Third Bassoon Lesson: Part 2


Uploaded by tewelltube on 14.06.2008

Transcript:

OK, So let's apply some of these principles that we have already learned about articulation.
Let's apply these now to some of the studies you would have for this lesson.
Well the first study we are going to do now is from Rubank [Elementary Method]. I am
going to play from the first two of measures of rhythmic studies number one.

That particular stop to each note was done with just the tongue. I kept the air constant.
I didn't move the embouchure. This is the reed, this is the tongue.
The reed is vibrating. The tongue stops the vibration and release.

Just a little touch of the tongue to the reed. I will do that again.

I would like you to observe your embouchure. It is a good idea to have a mirror. Make sure
that are no changes here [with your embouchure]. It should look the same as if you are slurring
it like this.

The air is kept constant. There is still pressure behind the tongue when you stop the reed.
The reed is vibrating here, the tongue stops it. It is a bit like your water faucet in
your house or in your tap. When you turn it on, water comes
out because there is already pressure behind it.
When you turn off it off--that valve--or shut off, there is no water coming out. OK so let's
go on to the second example here. This is a little
bit different because every note is not stopped with the tongue, but we have some rests introduced.
Where you have time to round out the note, to
make a slight diminuendo,a nice a resonant ending to the note. You should do that.
This is done with the air supply stopping and the embouchure closing to keep the pitch
from dropping. Just as we have already illustrated with our
experiments.
So here is number two.

I don't know if you can see my embouchure here, if there is any change.

I am closing it [the embouchure] off slightly at the end of those notes [followed by rests.]
You see it is important for us to master both types of endings to notes. The ending using
the air and the embouchure--the resonant ending to
the note--and the ending stopping the note with the tongue.
Alright, let's look at one other study. Let's look at this Weissenborn study number three.
It is now appearing on your screen. In particular I want us to look at measures five and six.
This is the first time we now have staccato eighth notes included here. With the staccato
eighth notes we can play these with the two different endings.
In fact I think it is good to practice the two different
endings. Here in measures 5 and 6, and I will play measures 7 and 8 as well. Let me end
the staccato notes with the air and the embouchure.

So I am actually stopping each note and rounding it out again with the embouchure closing.

Now the other way I can stop the notes is with the tongue. This time I am going to stop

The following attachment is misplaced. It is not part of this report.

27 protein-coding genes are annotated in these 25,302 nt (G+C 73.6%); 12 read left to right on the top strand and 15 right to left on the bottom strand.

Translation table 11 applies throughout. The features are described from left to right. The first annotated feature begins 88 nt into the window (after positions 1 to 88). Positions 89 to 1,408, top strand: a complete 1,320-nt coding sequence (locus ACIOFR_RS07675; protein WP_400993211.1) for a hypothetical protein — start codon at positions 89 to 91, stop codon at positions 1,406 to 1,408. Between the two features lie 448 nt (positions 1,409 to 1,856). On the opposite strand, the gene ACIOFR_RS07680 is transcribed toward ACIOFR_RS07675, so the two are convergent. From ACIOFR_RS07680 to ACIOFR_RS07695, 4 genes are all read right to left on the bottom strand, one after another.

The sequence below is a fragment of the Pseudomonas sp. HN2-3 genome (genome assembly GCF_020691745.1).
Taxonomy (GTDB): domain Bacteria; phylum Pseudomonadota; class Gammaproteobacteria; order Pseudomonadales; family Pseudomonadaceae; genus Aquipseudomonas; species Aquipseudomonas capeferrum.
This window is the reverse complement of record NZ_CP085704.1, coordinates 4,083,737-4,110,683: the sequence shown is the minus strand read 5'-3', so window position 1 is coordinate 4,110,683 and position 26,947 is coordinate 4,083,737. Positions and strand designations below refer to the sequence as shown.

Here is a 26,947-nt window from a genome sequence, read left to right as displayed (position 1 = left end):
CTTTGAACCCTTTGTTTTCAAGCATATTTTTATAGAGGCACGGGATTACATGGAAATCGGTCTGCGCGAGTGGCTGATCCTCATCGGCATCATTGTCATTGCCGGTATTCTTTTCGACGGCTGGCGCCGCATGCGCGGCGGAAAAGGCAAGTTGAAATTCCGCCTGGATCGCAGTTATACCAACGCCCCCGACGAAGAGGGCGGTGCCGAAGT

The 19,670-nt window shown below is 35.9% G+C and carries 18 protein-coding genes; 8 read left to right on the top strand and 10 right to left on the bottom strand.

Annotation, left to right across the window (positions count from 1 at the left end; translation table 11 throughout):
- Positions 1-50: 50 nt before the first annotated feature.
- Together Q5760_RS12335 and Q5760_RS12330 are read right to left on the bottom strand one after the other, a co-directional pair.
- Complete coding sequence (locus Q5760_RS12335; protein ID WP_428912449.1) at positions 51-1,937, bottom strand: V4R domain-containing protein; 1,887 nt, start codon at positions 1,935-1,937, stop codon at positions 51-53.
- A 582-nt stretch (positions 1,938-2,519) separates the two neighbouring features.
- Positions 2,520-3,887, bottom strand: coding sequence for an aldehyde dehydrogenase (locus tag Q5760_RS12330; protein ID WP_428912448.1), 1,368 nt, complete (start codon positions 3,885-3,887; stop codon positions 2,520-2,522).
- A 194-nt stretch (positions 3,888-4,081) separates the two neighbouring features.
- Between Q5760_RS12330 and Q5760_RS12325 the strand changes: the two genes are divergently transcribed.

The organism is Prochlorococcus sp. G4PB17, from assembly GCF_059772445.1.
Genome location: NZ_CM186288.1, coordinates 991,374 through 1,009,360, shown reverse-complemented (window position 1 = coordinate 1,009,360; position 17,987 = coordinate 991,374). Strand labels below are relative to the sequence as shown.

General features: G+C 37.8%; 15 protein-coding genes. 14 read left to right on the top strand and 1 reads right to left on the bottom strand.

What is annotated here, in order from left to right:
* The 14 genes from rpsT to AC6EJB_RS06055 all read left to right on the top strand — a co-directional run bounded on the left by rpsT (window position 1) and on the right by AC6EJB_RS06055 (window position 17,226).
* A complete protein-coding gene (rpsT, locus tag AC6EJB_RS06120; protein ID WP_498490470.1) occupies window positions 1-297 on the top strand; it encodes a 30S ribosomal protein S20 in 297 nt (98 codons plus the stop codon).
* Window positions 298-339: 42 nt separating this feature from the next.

the notes with the tongue abruptly.
So you can hear it [the staccato notes] stop immediately.

Did you hear how the ending was squared off on those eighth notes.. Now I can adjust the
length of a note just by when I place the tongue
on the reed. First I will make them very short. then the
next time I will make them longer for you.

Those were the shorter notes. Now I will lengthen the note but still stop it with the tongue.

Could you hear how those were longer? I kept the air supply going throughout the notes.
Now those were with the more abrupt ending. I
can also make short notes by placing the tongue on
the reed a little bit more slowly and get the effect of the resonant ending however,
doing it with the tongue.
Let me illustrate this in slow motion for you. So, for instance, let me play a note
and make a tongued diminuendo.
Yes, I am making a diminuendo just by the rate at which I put the tongue on the reed.

Can you hear how the note closed off?

This is just doing it with the tongue. You can do this with a faster motion, which is
what I will do now.

I didn't do is well. Let me try it again.

So you can vary the speed at which the tongue goes on the notes.
Let me give you a little study. I know this is a lot to do in the third lesson, but some
of these principles can carry forward later. I am giving
to you a little study here with some eighth notes
followed by eighth rests. Let's set the metronome for 80.
What I want you to do is three different stops to the notes. The first stop is with the air
and the embouchure.

For each of those, I felt my (stomach) abdominal muscles pulsing: "hoo hoo hoo." Let's try
that again.

So there was a pulse to it. Now this time for the tongued, abrupt stop. We are going
to use the tongue, but keep the air constant through
the whole thing. So here is the tongued, abrupt stop.

I missed a note there. I wasn't too happy. Let's do that again.
Can you hear how each note was chopped off at
the end?
Now, I am going to use the air constant, but the tongue less abrupt at the end [of each
note].

Could you here that? Could you hear those subtle differences? It is important for you
as a bassoonist to master these different techniques. It is
not that one is right and one is wrong. They are all
equally good [for] certain situations.
Some are more appropriate for certain situations; other types of articulation for others. You
want to be the type of player who has freedom, who
is able to choose from all of these different techniques.
You don't want to be locked into one type of articulation.
You want to have varied articulations. This will give you the greatest variety, the greatest
color to your playing.
So that is a little exercise for you to practice. Practice it at some different tempos. Explore
what your tongue can do on the reed. Explore also
your air and embouchure releases. So that you discover
your abilities and you continue to improve your playing.